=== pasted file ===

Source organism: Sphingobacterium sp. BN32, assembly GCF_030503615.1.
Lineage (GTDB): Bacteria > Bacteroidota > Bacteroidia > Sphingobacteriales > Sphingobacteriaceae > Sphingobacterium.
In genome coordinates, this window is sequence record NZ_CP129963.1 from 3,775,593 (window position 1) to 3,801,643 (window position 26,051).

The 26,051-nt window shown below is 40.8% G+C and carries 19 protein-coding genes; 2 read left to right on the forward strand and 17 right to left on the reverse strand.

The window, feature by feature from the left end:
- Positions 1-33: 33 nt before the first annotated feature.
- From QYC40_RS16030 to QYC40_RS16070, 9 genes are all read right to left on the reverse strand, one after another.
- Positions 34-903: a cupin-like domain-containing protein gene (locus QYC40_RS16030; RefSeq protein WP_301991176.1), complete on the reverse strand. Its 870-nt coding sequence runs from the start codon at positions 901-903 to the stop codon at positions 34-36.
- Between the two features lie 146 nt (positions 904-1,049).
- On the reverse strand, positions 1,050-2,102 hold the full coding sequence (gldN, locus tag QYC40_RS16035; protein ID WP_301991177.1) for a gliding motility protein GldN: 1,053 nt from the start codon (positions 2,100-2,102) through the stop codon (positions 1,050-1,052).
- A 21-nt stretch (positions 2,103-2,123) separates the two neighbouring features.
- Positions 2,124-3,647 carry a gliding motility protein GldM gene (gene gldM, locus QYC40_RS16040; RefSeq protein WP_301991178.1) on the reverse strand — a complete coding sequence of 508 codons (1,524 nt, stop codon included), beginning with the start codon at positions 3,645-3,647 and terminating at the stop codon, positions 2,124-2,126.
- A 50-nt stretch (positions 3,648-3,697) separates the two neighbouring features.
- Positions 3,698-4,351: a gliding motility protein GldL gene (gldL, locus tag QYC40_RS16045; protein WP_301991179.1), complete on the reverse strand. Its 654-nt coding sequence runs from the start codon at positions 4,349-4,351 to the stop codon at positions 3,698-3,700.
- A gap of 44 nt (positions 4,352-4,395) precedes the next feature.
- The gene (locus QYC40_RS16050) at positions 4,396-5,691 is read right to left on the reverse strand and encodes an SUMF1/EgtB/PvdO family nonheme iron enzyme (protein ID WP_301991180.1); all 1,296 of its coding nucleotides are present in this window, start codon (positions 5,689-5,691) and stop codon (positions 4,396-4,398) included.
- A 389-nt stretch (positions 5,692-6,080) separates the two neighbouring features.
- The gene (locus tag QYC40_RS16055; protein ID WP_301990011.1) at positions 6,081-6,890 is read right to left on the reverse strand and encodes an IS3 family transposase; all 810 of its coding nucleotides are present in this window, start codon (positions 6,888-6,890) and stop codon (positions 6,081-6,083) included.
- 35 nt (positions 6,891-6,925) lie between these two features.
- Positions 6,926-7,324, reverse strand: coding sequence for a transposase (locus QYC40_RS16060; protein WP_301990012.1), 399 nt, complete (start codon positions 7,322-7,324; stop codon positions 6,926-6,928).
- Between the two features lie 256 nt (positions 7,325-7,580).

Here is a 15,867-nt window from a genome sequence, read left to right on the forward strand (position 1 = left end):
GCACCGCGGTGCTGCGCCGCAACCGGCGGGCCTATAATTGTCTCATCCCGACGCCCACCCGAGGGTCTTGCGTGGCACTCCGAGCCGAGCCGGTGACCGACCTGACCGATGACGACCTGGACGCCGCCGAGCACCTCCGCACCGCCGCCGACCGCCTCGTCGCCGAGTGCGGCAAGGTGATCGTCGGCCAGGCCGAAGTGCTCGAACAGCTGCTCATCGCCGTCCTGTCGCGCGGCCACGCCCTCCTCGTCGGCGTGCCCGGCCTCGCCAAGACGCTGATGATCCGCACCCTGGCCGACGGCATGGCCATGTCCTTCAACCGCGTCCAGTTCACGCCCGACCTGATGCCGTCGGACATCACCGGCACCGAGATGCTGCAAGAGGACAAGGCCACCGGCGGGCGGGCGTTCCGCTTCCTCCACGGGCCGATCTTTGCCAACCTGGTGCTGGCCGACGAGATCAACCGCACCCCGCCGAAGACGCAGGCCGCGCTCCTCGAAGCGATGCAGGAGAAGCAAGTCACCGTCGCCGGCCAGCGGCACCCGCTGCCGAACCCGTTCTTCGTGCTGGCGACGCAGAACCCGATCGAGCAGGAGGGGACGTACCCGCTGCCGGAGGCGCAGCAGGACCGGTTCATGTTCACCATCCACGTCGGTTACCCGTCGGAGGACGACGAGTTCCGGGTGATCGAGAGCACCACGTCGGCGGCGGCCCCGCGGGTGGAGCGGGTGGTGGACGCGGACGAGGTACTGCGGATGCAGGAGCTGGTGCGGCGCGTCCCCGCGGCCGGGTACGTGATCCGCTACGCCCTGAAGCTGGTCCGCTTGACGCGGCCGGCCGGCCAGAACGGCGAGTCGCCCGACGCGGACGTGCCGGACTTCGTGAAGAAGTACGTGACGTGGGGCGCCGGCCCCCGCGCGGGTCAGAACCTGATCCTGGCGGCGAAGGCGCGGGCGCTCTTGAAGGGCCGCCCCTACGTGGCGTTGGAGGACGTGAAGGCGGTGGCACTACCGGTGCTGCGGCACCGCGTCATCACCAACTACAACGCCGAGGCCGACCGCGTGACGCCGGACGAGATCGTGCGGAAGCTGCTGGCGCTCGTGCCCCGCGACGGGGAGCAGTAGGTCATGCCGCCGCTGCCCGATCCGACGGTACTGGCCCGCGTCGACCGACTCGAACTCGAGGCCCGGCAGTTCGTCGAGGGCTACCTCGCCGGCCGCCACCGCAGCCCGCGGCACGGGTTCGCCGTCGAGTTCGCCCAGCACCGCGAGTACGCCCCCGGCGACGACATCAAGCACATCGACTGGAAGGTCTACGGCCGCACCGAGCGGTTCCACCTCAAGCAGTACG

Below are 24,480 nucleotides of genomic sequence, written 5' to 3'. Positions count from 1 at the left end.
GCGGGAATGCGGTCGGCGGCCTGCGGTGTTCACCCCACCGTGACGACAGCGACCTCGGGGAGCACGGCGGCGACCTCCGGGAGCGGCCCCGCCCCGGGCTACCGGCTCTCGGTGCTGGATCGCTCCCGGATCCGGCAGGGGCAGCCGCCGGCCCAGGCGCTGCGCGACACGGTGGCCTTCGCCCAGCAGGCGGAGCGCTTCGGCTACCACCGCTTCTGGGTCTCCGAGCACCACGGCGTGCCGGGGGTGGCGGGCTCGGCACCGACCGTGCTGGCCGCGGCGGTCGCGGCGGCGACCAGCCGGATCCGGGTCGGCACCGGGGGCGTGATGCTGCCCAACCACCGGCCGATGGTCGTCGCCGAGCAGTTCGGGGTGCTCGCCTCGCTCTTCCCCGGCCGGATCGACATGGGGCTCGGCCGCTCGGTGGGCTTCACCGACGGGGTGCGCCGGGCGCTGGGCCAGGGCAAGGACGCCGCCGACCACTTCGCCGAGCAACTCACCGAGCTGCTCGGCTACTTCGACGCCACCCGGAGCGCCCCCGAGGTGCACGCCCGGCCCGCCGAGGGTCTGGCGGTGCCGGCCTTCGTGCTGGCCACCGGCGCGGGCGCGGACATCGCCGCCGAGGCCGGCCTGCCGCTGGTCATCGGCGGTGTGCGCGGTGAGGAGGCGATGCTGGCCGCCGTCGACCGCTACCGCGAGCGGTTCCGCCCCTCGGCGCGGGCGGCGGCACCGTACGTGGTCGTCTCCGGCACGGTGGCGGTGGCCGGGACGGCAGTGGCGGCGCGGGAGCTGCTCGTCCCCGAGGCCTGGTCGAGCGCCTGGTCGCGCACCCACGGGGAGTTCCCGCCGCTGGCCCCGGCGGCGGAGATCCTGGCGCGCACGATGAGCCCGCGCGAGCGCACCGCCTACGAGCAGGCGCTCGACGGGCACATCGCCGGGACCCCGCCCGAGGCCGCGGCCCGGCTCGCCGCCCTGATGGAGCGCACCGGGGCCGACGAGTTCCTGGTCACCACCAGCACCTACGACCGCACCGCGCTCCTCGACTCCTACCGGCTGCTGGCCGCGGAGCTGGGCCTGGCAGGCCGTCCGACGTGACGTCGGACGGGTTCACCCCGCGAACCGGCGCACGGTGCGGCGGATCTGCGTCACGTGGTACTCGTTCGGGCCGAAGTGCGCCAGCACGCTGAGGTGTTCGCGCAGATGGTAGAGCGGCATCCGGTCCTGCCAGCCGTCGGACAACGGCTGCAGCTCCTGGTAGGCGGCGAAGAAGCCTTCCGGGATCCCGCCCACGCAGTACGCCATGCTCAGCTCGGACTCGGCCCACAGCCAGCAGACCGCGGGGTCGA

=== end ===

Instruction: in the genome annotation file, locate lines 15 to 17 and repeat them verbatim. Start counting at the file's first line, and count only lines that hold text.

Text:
- A gap of 44 nt (positions 4,352-4,395) precedes the next feature.
- The gene (locus QYC40_RS16050) at positions 4,396-5,691 is read right to left on the reverse strand and encodes an SUMF1/EgtB/PvdO family nonheme iron enzyme (protein ID WP_301991180.1); all 1,296 of its coding nucleotides are present in this window, start codon (positions 5,689-5,691) and stop codon (positions 4,396-4,398) included.
- A 389-nt stretch (positions 5,692-6,080) separates the two neighbouring features.